Mercedes driver Lewis Hamilton of Britain takes a selfie as he celebrates with fans after winning the Italian Grand Prix at the Monza. The Brit leads Ferrari’s Sebastian Vettel by three points. Image Credit: AP

Monza: Lewis Hamilton said he had enjoyed playing the villain at the Italian Grand Prix after he took the lead of the Formula One world championship for the first time this season.

The Mercedes driver was booed by a fiercely partisan crowd, desperate to see a Ferrari win at the Scuderia’s 70th anniversary race, as he revelled in a dominant victory.

Hamilton’s evident pleasure was understandable. His win, a run from pole to flag during which he barely put a wheel out of place, leaves him in front of his title rival, Ferrari’s Sebastian Vettel, with seven races remaining.

Vettel finished third, behind Hamilton’s teammate Valtteri Bottas. Vettel had led by seven points going into the race but now trails Hamilton by three after 13 grands prix. Hamilton has won six races to Vettel’s four and the Mercedes had a clear advantage over Ferrari at the high-speed challenge of the Autodromo Nazionale.

The crowd had come to see their beloved Scuderia win, however, and when denied they thronged beneath the podium and booed Hamilton, albeit in a good-natured fashion which was appreciated by the three-times world champion, who has made clear his affection for this glorious circuit. “It is to be expected here in Italy — the last 10 years it has been common to have that if a Ferrari driver is not on top,” Hamilton said.

“Inevitably, you are going to be the villain here if you are the one who is stopping the Ferraris. If Valtteri and I were not driving here today Ferrari would have won. We are the villains but some days I am really happy to be the villain and I don’t mind. I just try to remain respectful and I admire their passion.”

The season has ebbed and flowed between the two drivers and this is the first time one of them has taken back-to-back wins, after Hamilton’s victory at the previous round in Spa. The Briton, though, was taking nothing for granted. “I know it’s not easy for the Italian fans to accept but I think ultimately we did the better job this weekend, collectively, as a team,” he said. “But it’s still close and there’s still a long, long way to go.”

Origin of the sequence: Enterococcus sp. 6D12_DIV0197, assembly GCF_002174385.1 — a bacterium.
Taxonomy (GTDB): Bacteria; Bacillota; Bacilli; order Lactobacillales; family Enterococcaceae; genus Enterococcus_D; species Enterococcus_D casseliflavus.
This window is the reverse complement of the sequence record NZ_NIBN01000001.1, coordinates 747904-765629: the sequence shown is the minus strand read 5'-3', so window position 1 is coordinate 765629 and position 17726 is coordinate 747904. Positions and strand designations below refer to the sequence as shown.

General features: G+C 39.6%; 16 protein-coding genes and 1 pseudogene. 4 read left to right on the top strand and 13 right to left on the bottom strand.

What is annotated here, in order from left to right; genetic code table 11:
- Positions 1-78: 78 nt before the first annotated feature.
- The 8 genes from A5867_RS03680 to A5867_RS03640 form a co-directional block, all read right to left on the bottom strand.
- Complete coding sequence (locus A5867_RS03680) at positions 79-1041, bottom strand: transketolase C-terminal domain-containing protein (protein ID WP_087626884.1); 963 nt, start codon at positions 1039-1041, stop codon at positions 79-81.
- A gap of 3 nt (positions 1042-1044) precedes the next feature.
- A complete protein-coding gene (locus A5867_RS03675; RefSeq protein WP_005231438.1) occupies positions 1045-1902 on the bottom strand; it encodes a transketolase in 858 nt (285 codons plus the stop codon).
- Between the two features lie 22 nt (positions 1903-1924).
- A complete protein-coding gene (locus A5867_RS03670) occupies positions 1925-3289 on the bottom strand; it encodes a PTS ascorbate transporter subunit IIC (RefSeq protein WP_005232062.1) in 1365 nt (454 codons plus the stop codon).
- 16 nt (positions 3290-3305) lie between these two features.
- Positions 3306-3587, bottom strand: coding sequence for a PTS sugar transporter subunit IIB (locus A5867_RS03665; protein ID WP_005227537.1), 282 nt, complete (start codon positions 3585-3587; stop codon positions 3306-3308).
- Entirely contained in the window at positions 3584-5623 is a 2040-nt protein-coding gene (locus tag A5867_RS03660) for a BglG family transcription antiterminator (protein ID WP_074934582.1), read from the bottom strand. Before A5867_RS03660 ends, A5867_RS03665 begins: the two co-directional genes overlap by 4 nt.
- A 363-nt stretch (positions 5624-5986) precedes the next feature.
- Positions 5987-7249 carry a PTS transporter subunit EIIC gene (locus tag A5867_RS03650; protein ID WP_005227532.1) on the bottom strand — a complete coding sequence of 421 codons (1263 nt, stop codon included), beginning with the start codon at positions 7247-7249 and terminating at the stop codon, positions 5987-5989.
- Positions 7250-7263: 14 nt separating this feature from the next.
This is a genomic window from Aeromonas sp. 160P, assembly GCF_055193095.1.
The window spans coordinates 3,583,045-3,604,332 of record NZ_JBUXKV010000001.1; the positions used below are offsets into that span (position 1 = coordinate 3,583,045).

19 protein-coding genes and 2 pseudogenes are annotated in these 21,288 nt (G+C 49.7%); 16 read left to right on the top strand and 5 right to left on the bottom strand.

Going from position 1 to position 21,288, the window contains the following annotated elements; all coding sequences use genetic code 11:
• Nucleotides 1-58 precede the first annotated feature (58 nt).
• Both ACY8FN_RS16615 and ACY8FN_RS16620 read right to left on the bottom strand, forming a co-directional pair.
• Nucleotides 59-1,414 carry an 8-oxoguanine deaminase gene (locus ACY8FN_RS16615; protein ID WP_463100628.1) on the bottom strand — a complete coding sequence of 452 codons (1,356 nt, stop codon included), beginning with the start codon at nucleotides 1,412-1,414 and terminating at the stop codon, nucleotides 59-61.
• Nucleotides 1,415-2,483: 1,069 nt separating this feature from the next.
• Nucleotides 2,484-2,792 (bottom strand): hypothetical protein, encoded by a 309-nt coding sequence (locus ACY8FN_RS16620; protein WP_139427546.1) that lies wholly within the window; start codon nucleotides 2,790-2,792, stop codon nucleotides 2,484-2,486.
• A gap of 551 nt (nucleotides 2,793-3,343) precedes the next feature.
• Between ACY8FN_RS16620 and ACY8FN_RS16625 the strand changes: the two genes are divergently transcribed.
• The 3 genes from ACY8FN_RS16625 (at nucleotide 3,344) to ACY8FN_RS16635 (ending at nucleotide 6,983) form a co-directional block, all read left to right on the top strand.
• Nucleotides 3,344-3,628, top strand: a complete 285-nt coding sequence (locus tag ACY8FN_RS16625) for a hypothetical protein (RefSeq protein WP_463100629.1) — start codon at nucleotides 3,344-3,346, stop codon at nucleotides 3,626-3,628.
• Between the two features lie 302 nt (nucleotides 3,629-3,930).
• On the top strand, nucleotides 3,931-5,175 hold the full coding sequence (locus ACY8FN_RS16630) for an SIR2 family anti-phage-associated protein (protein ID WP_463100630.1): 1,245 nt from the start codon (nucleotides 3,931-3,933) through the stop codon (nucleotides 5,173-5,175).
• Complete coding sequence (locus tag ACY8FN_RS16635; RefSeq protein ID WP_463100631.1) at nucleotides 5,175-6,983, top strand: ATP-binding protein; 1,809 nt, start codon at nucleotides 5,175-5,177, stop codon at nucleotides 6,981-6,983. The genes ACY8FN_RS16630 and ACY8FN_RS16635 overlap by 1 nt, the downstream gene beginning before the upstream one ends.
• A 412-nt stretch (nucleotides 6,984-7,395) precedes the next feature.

“We’re going to Singapore next, which the Ferrari should be quite quick at, with the extra downforce they generally are able to add on, so the fight will continue. But it is amazing to have the back-to-back wins. It’s been a long, long time that Sebastian has been leading the championship, so with all the ups and down to now be just slightly ahead is a great feeling.”

The Mercedes executive director, Toto Wolff, believed Hamilton had shown great character to recover from a disappointment at the Hungarian Grand Prix before the summer break when he had finished fourth and was behind Vettel by 14 points. “Budapest was a difficult moment for us,” Wolff said. “It gave us a lot to think about. It made him come back stronger and more determined and so far Spa and Monza demonstrate that.”

Hamilton has shown fine form on high-speed circuits since he drove to a dominant victory at the British Grand Prix in July. “Silverstone was an empowering weekend, and from then it has sparked a forest fire within me and hopefully that has reflected in my driving,” Hamilton said.

Ferrari’s chairman, Sergio Marchionne, was not happy with his team’s performance. “I think we just screwed up,” he told RTL television. “The set-up for the car was wrong. I think we underestimated the circuit.”

— Guardian News & Media Limited, 2017